If She is Drowning, Please Save Her

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If She is Drowning, Please Save Her

Keli Gooch

Feet first — an airless descent.

With a heavy splash, she enters the water.

The bubbles overtake her head.

They float to the top as if a means for survival.

She feels the blue water surround her body and soak through her hair.

She asks if this is her destiny.

This sensation of feeling overwhelmed and overtaken by faint whispers of accusations and hidden self-doubt:

“She can do better. She’s not a good mom. She’ll never get it all done. She needs to discipline her kids. She’s doing too much. She needs to clean her house. She needs to lose weight. She doesn’t deserve to be a mom…”

These thoughts propel her deeper.

The cause of her sudden plummet off said clift…

Was it her well-defined, straight-laced definition of motherhood?

Or the social media persecution for her decision to vaccinate.

Or maybe her weekly mom’s gathering in which most of the moms proclaimed authoritarianism and complete control over their households and children.

In true Stepford wives fashion, the subtle judgments of other mothers pushed her towards the cliff.

And now she is drowning.

Drowning from the gap between imaginary perfection and life’s reality.

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She’s the mom that works two jobs to pay bills, and yet feels guilty for working so much.

She’s the mom who holds deep fears that her children will get hurt one day, because she is secretly still hurting.

She’s the mom who doesn’t do well helping her kids with projects and holds questionable cooking skills but has forgotten how many other things she does well.

She’s the mom of a kid with special needs, who can’t help feeling like it’s her fault.

She’s the mom whose child just had a complete meltdown, and everyone just stopped and stared.

She’s the mom who watches the news and is terrified to send her kid to school because she doesn’t know if they will return home safely.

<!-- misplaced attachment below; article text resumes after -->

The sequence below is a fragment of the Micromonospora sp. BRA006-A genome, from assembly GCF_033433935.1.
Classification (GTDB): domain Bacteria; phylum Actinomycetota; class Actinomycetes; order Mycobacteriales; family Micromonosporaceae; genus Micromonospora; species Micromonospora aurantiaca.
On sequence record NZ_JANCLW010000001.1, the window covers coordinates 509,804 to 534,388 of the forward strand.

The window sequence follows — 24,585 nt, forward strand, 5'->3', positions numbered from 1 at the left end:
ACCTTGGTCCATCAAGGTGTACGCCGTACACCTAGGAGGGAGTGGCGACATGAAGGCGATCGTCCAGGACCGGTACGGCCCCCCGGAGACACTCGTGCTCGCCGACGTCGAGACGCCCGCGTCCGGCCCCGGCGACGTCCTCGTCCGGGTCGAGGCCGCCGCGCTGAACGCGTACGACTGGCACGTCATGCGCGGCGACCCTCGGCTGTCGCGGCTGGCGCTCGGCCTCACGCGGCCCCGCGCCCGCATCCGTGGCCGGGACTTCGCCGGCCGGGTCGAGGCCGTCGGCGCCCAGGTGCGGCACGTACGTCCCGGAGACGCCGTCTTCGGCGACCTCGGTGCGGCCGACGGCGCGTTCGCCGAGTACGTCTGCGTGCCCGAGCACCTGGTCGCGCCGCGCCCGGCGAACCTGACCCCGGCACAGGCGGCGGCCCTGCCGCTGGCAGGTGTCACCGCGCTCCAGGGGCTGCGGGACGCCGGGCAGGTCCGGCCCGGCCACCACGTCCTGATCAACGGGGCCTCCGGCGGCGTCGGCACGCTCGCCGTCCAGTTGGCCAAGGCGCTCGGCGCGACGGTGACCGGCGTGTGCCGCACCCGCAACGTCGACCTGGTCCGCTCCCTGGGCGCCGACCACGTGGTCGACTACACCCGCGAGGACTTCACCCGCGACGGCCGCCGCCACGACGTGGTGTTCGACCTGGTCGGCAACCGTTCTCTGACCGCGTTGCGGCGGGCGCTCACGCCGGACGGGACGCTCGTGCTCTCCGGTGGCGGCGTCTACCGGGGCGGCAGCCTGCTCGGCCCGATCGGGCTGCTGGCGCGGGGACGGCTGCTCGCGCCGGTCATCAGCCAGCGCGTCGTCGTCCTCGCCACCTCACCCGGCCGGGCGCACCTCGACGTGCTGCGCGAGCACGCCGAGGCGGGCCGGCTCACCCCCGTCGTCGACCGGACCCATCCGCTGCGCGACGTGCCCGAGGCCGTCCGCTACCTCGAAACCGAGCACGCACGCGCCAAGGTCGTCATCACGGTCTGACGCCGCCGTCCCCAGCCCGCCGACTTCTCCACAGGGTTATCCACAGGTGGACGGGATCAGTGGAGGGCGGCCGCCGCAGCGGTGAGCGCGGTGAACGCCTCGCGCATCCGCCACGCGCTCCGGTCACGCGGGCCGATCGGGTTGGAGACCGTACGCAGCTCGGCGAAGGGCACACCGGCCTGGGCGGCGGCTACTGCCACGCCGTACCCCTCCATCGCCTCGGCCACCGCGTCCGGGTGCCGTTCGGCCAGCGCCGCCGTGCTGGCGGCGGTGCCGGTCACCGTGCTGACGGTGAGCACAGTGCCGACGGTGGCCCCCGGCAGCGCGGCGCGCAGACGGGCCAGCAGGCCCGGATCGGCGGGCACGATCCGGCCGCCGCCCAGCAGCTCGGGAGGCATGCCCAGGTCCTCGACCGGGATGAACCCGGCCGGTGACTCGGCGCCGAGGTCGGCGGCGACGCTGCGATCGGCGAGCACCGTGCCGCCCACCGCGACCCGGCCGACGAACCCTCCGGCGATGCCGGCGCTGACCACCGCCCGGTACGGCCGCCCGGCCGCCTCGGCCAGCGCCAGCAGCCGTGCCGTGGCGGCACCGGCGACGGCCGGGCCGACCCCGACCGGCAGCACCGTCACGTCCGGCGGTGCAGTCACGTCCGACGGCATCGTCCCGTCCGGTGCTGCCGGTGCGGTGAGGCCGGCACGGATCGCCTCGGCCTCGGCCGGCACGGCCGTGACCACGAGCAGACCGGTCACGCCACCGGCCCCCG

She’s drowning in her own guilt and doubt and deeply wishes that you would help save her with a little kindness.

Pull her out of the water with a little less judgment (if you see her kid screaming, offer to help and don’t just stare).

Pull her up by supporting her well-researched and 6-month-long-final-decision to not vaccinate and homeschool (disagree if you must, but be nice).

Pull her up by saying “Hello” to her child who is nonverbal.

Lift her up by randomly telling her she’s a good mom by choosing time with kids over a museum-like clean house.

Lift her up if she decides she wants a career.

Lift her up if she wants to stay home with her kids.

Organic or non-organic.

Breast or bottle.

Homeschool or private school.

Vegetables or fast food.

Co-sleeping or cry-it-out.

College or trade school.

Gluten-free or carb-loaded.

Lift her up because she is a mother. She loves her kids. She tries equally as hard as you. Her ultimate goal is to have happy, successful kids.

Just.

Like.

You.

If you see her drowning by the weight of the world, by the hard task of parenting, or by the judgments of society…

If you see her bashed on social media or if you see her doubting her mothering skills and abilities…

Promise to save her, lift her up, and refuse to let her drown.